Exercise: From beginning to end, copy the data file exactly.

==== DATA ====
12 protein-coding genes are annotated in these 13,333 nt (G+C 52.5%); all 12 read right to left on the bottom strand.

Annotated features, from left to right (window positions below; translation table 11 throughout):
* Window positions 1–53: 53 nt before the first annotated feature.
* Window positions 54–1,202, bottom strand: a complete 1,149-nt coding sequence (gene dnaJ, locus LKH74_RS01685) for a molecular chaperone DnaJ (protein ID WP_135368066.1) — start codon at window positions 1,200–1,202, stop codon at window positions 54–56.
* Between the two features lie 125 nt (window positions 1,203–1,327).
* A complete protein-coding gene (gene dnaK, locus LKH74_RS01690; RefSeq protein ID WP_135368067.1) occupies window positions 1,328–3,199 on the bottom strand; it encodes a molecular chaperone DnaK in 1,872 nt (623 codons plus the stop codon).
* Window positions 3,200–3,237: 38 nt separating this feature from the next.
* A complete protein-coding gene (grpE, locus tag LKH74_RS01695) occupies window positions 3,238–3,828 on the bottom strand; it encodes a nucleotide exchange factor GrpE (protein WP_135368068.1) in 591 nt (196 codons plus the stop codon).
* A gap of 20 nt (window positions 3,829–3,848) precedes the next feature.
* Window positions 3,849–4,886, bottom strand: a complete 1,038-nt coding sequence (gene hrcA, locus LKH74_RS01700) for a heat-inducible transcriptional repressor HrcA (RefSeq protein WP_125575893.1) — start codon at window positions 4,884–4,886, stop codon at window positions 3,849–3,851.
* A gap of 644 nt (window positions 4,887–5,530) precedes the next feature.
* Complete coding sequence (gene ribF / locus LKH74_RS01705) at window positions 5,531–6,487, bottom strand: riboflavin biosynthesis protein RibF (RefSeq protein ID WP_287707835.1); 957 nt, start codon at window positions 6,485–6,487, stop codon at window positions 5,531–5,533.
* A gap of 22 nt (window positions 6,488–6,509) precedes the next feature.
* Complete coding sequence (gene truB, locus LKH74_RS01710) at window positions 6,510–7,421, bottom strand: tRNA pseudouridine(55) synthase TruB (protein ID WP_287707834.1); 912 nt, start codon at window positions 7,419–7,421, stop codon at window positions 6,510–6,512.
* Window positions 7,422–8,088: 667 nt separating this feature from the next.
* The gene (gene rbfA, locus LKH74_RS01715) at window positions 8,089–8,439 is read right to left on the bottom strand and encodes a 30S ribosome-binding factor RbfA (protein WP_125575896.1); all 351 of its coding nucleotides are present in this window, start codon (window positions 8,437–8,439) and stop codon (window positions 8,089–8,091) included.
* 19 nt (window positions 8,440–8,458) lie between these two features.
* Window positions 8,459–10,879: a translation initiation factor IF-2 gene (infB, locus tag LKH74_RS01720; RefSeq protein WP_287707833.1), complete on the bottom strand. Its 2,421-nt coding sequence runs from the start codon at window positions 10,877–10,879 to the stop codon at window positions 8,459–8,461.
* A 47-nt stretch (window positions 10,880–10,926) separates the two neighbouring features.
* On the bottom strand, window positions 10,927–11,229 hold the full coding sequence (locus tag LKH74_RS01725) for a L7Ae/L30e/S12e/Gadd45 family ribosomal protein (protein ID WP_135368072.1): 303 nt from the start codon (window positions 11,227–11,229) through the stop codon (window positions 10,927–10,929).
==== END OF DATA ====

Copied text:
12 protein-coding genes are annotated in these 13,333 nt (G+C 52.5%); all 12 read right to left on the bottom strand.

Annotated features, from left to right (window positions below; translation table 11 throughout):
* Window positions 1–53: 53 nt before the first annotated feature.
* Window positions 54–1,202, bottom strand: a complete 1,149-nt coding sequence (gene dnaJ, locus LKH74_RS01685) for a molecular chaperone DnaJ (protein ID WP_135368066.1) — start codon at window positions 1,200–1,202, stop codon at window positions 54–56.
* Between the two features lie 125 nt (window positions 1,203–1,327).
* A complete protein-coding gene (gene dnaK, locus LKH74_RS01690; RefSeq protein ID WP_135368067.1) occupies window positions 1,328–3,199 on the bottom strand; it encodes a molecular chaperone DnaK in 1,872 nt (623 codons plus the stop codon).
* Window positions 3,200–3,237: 38 nt separating this feature from the next.
* A complete protein-coding gene (grpE, locus tag LKH74_RS01695) occupies window positions 3,238–3,828 on the bottom strand; it encodes a nucleotide exchange factor GrpE (protein WP_135368068.1) in 591 nt (196 codons plus the stop codon).
* A gap of 20 nt (window positions 3,829–3,848) precedes the next feature.
* Window positions 3,849–4,886, bottom strand: a complete 1,038-nt coding sequence (gene hrcA, locus LKH74_RS01700) for a heat-inducible transcriptional repressor HrcA (RefSeq protein WP_125575893.1) — start codon at window positions 4,884–4,886, stop codon at window positions 3,849–3,851.
* A gap of 644 nt (window positions 4,887–5,530) precedes the next feature.
* Complete coding sequence (gene ribF / locus LKH74_RS01705) at window positions 5,531–6,487, bottom strand: riboflavin biosynthesis protein RibF (RefSeq protein ID WP_287707835.1); 957 nt, start codon at window positions 6,485–6,487, stop codon at window positions 5,531–5,533.
* A gap of 22 nt (window positions 6,488–6,509) precedes the next feature.
* Complete coding sequence (gene truB, locus LKH74_RS01710) at window positions 6,510–7,421, bottom strand: tRNA pseudouridine(55) synthase TruB (protein ID WP_287707834.1); 912 nt, start codon at window positions 7,419–7,421, stop codon at window positions 6,510–6,512.
* Window positions 7,422–8,088: 667 nt separating this feature from the next.
* The gene (gene rbfA, locus LKH74_RS01715) at window positions 8,089–8,439 is read right to left on the bottom strand and encodes a 30S ribosome-binding factor RbfA (protein WP_125575896.1); all 351 of its coding nucleotides are present in this window, start codon (window positions 8,437–8,439) and stop codon (window positions 8,089–8,091) included.
* 19 nt (window positions 8,440–8,458) lie between these two features.
* Window positions 8,459–10,879: a translation initiation factor IF-2 gene (infB, locus tag LKH74_RS01720; RefSeq protein WP_287707833.1), complete on the bottom strand. Its 2,421-nt coding sequence runs from the start codon at window positions 10,877–10,879 to the stop codon at window positions 8,459–8,461.
* A 47-nt stretch (window positions 10,880–10,926) separates the two neighbouring features.
* On the bottom strand, window positions 10,927–11,229 hold the full coding sequence (locus tag LKH74_RS01725) for a L7Ae/L30e/S12e/Gadd45 family ribosomal protein (protein ID WP_135368072.1): 303 nt from the start codon (window positions 11,227–11,229) through the stop codon (window positions 10,927–10,929).